Only 25% Of Bank Deposits Insured – NDIC Boss

Only 25% Of Bank Deposits Insured – NDIC Boss

The Managing Director/Chief Executive Officer of the Nigeria Deposit Insurance Corporation, Bello Hassan, has revealed that only 25 per cent of the value of customers’ deposits are insured by the corporation.

Hassan said this on Monday on the sidelines of the 2024 Sensitisation Seminar for justices of the court of appeal in Lagos, themed ‘Building Strong Depositors Confidence in Banks and Other Financial Institutions through Adjudication’.

Addressing concerns about the recent hike in deposit insurance coverage for banks, Hassan said, “As a deposit insurer, we are supposed to review the deposit insurance coverage from time to time to ensure that it is adequate and credible because we believe that is what would endanger confidence among depositors.  What we did was to review the existing coverage upward. We looked at the average deposit, other factors like the impact of inflation, GDP per capita, exchange rate and other factors and we concluded that we need to increase the deposit insurance limits.

“Even though the number of depositors we are covering is about 98 per cent, in terms of value we are only covering 25 per cent, which means about 75 per cent of deposit value is not covered.”

Hassan added that the uncovered deposits would eliminate the risk of moral hazard that may arise.

“We believe that the quantum of deposits not covered will enable them (banks) to exercise market discipline and eliminate the issue of moral hazards.

“The coverage is just 25 per cent of the total value of the deposits. Even when you look at the number of depositors, we are covering is about 98 per cent and that is just with depositors with five million (naira) and below. The value of depositors within the system is highly skewed. Only very few, about 1.02  per cent control about 74 per cent of the value of deposits.

So, I don’t think the issue of moral hazards comes in. It has been adequately addressed by the uncovered deposits which constitute the largest chunk.”

The NDIC boss described the judiciary as a critical stakeholder and called for improved synergy among stakeholders.

“My Lords, permit me to state at this juncture that despite the achievements recorded so far, the corporation will not relent in soliciting more synergy and collaboration with the judiciary.

“It is on this note that we urge the appellate court to consider having practice direction for the Court of Appeal on failed banks matters. This we believe, will provide for quick and effective dispensation of appeal matters relating to recovery of debts owed failed banks, as well as, prosecution of parties at fault that might have contributed to the failure of their banks,” he said.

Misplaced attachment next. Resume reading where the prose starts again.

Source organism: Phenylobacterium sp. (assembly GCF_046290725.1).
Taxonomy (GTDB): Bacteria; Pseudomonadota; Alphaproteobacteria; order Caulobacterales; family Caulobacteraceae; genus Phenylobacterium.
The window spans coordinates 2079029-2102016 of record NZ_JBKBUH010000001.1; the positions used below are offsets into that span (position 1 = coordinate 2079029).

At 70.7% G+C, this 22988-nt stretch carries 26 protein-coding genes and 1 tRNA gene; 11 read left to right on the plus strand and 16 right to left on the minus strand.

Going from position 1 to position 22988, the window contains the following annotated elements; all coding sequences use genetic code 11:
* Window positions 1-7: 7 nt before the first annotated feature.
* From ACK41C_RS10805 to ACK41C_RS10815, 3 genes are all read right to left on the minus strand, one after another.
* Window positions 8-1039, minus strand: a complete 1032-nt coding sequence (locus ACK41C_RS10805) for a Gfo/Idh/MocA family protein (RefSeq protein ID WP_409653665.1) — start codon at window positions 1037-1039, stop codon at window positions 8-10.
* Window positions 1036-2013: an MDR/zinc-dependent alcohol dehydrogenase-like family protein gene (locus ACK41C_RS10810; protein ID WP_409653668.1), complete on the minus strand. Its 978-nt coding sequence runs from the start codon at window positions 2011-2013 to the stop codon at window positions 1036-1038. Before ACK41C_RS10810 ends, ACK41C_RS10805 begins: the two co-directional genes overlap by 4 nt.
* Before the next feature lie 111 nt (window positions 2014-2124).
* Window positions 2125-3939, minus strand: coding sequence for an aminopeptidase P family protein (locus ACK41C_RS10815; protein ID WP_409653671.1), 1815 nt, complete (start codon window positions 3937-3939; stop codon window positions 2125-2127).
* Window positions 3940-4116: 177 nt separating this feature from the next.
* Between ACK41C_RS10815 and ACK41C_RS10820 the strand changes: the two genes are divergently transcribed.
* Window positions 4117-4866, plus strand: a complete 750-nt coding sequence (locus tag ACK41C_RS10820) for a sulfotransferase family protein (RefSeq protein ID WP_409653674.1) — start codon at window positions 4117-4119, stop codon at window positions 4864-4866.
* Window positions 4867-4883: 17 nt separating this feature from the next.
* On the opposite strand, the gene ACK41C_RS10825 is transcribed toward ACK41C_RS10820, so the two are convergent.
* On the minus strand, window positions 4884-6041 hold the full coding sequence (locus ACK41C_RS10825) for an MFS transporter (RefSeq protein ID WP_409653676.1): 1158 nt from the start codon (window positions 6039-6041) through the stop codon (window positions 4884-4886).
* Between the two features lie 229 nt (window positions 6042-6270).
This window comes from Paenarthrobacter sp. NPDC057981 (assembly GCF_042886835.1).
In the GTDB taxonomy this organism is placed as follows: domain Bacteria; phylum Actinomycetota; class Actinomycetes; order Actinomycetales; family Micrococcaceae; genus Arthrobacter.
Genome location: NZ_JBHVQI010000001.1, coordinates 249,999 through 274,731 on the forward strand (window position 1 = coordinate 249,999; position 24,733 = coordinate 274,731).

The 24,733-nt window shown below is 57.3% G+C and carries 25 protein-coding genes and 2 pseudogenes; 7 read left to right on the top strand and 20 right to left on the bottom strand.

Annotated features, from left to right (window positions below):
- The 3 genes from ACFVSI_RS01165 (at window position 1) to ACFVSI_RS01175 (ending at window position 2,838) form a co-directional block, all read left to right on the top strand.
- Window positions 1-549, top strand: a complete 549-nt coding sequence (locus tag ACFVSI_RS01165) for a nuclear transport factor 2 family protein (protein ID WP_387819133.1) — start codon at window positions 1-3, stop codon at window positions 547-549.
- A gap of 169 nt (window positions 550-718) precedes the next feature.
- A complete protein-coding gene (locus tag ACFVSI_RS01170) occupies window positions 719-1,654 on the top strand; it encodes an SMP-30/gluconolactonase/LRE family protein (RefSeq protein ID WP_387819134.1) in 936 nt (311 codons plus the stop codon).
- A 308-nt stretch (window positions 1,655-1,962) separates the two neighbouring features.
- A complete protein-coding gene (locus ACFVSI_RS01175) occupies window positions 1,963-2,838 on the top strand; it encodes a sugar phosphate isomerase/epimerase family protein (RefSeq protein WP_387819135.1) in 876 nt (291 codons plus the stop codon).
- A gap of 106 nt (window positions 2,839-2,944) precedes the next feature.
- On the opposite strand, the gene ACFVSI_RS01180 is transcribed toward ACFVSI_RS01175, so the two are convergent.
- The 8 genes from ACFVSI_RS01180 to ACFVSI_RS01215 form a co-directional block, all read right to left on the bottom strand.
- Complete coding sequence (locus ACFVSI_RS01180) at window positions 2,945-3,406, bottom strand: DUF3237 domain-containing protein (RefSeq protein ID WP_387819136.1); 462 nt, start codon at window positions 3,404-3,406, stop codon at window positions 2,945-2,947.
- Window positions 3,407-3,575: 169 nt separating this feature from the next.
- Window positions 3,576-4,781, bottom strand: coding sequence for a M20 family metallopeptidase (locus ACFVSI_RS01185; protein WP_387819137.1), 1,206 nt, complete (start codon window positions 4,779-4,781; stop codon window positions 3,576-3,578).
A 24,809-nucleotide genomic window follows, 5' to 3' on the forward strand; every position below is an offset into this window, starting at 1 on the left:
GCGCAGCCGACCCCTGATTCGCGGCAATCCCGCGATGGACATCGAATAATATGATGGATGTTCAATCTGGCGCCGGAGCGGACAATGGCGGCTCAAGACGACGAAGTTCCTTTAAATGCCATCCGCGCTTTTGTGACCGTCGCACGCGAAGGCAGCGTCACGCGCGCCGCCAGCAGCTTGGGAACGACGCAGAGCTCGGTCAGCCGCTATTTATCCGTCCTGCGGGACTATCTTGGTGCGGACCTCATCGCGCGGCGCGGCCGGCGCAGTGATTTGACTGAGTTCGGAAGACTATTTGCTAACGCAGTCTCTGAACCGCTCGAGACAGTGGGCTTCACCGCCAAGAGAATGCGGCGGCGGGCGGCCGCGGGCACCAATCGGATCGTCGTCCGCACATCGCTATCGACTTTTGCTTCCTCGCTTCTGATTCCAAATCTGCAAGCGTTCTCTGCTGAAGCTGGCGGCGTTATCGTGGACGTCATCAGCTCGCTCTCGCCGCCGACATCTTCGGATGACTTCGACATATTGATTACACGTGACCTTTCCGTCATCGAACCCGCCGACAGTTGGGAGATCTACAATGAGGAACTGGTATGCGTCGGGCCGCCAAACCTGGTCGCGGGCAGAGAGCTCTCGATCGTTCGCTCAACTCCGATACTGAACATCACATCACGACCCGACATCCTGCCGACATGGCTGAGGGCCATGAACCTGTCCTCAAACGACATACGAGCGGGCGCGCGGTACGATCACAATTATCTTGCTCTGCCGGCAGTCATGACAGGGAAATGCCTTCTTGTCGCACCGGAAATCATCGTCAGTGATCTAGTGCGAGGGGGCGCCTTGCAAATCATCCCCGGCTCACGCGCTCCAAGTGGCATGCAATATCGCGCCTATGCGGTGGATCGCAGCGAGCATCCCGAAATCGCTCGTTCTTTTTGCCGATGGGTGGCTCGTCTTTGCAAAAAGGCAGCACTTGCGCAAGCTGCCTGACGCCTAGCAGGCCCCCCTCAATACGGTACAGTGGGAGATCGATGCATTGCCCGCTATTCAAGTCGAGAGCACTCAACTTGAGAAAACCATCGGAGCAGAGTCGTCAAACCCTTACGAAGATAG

The Presiding Justice of the Court of Appeal, Lagos Division, Jimi Bada, who represented the President of the Court of Appeal, Justice Monica Dongban-Mensem, expressed the readiness of the judiciary to deal with issues arising from the fresh bank recapitalisation exercise.

He said, “The judiciary is ready. At present, we have what is called a fast track for banking and commercial matters. So, anytime that they come, they are not treated like ordinary civil matters. We treat them with dispatch because it is very important to our nation.

The Secretary of the National Judicial Insitute, Olumo Abdulazeez, who represented the Administrator, NJI, reiterated the fast-track treatment given to commercial matters by the court.

“There is no room for any delay whatsoever when you see that you have been given one or two opportunities to present your case before the court and you are not, no court would tolerate that again. That is in the past,” he noted.

Earlier this month, the NDIC announced the upward review of maximum deposit insurance coverage for various categories of deposit-taking financial institutions licensed by the Central Bank of Nigeria with immediate effect.

It reviewed upward the maximum deposit insurance coverage for depositors of deposit money banks from N500,000 to N5m; microfinance banks from N200,000 to N2m; primary mortgage banks from N500,000 to N2m; payment service banks from N500,000 to N2m and subscribers of mobile money operators from N500, 000 to N5m per subscriber.

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